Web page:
As most of you may have heard by now, the case for using the television “white spaces” for unlicensed use hit an unfortunate snag when the prototype submitted by Microsoft and the tech allies did not perform according to spec. MS and friends now claim that the FCC managed to break the prototype when they took it out of the box. Meanwhile, of course, the broadcaster are making the most of this opportunity to repeat that unlicensed use of the white spaces can never work (ignoring that the the Philips prototype worked perfectly in the lab and that New America Foundation submitted its own, independent engineering data in support of sensing technology).
I have blogged extensively about this on my Public Knowledge blog. Briefly, while an annoying political set back, it means very little from an engineering perspective. There is plenty of evidence from both the Philips proptotype, the New America Foundation data, and other relevant technologies (such as the sharing of the 5.3 GHz space with military radar) to prove the essential soundness of the concept. While important work needs to be done in terms of actually setting appropriate standards and then building devices that will perform to spec, we know it can be done — assuming Microsoft’s blunder doesn’t create enough political noise to kill or cripple the project.
Which is why I bother to blog again about it here. To underscore yet again the importance of making sure citizen’s movements are citizen driven and that we do not allow ourselves to let corporate allies do all the heavy lifting. It’s nice to have big friends like Microsoft and Google. They sure as heck open a lot of doors and can bring a lot of resources to the fight. But never, never, NEVER make the mistake of letting them handle the driving of an issue when the public interest is at stake.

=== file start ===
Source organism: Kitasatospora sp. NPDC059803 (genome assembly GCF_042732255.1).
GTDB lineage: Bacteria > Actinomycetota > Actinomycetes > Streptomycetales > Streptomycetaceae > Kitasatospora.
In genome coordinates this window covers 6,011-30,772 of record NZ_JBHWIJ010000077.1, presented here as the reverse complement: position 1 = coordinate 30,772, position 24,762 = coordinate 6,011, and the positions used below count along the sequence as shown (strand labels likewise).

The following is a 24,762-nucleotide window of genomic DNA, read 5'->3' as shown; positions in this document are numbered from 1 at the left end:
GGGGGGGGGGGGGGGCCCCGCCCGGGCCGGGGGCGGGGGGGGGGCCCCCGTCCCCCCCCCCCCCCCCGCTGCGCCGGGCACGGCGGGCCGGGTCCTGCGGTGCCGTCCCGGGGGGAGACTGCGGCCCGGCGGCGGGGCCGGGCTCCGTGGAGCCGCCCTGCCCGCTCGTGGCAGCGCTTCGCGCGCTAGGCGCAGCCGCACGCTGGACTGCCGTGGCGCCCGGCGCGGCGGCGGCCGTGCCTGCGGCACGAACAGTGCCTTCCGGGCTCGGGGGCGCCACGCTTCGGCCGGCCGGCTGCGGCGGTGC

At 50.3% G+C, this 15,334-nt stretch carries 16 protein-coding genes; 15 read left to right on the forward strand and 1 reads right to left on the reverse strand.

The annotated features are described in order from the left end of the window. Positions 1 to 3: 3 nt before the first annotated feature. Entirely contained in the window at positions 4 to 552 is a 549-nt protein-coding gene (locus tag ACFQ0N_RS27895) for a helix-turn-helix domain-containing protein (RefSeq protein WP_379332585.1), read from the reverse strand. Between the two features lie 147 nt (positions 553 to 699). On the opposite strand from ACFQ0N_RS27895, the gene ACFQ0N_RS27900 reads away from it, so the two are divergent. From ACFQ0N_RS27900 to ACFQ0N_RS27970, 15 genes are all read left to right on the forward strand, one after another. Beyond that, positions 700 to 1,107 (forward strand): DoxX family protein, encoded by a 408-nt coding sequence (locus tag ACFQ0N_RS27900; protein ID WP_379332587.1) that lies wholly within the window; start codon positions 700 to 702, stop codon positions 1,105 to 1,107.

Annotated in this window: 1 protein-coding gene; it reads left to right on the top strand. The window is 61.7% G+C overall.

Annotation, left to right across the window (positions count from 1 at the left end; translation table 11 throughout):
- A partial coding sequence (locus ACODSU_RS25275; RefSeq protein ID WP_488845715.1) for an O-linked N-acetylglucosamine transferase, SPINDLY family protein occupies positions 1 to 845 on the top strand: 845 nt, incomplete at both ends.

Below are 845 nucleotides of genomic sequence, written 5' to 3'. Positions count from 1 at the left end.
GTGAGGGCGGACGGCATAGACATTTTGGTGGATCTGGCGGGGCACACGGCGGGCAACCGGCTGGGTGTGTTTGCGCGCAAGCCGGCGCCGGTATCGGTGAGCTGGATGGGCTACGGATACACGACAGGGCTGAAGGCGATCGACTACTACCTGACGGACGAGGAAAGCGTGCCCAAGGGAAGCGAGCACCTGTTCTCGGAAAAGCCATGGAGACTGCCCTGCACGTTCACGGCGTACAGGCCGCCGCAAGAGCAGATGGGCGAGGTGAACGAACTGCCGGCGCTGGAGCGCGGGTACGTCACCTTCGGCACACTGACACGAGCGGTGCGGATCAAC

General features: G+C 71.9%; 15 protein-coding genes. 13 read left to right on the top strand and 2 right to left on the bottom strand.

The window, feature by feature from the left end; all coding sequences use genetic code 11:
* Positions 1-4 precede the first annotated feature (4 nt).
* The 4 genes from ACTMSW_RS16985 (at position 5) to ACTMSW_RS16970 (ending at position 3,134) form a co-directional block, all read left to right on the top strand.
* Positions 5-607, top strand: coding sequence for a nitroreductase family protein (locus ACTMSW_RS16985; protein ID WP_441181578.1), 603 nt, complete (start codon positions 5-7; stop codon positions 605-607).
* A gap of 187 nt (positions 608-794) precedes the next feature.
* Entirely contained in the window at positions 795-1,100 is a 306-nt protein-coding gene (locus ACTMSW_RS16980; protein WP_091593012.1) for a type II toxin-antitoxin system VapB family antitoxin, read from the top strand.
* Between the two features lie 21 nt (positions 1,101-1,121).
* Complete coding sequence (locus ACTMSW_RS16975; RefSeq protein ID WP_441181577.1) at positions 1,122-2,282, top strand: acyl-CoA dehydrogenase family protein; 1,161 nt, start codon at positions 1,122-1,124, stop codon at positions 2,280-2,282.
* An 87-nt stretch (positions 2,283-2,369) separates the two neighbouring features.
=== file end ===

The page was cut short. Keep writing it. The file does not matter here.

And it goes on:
And, if I may make some pointed remarks to my friends in the open software and GNU Radio movement. Some time back I linked to this excellent piece urging techies to spend more time making the mechanisms of government work and less time merely bitching about how government keeps coming up with the wrong result. Here is an excellent opportunity to step up to the plate and provide some open source prototypes (or even simply additional test data) that demonstrate proof of concept. No, this is not a simple project. It requires an investment of time and resources. But the payoff is potentially huge. I’m making a standing offer for techies who want to contribute some real science and engineering know-how to the cause of open spectrum: if you have something you want submitted, contact me and I will work with you to get it in the record (or explain to you why it is not as useful as you thought and how you can improve it). Because I can tell you from experience that the engineers at the FCC are actually very eager to get as much data as possible and to get the engineering right on this.
Because freinds, this is like anything else in our democracy. If you don’t participate, then you’re just bleeting sheep. But if you come play, you can make a difference. As Ben Franklin once said: “Democracy is two wolves and a lamb voting on what to have for dinner. Liberty is a well armed lamb protesting the vote.”
Time for us to see if we have enough well armed lambs, or if the techno-herd would rather see Microsoft do the fighting.
Stay tuned . . . . .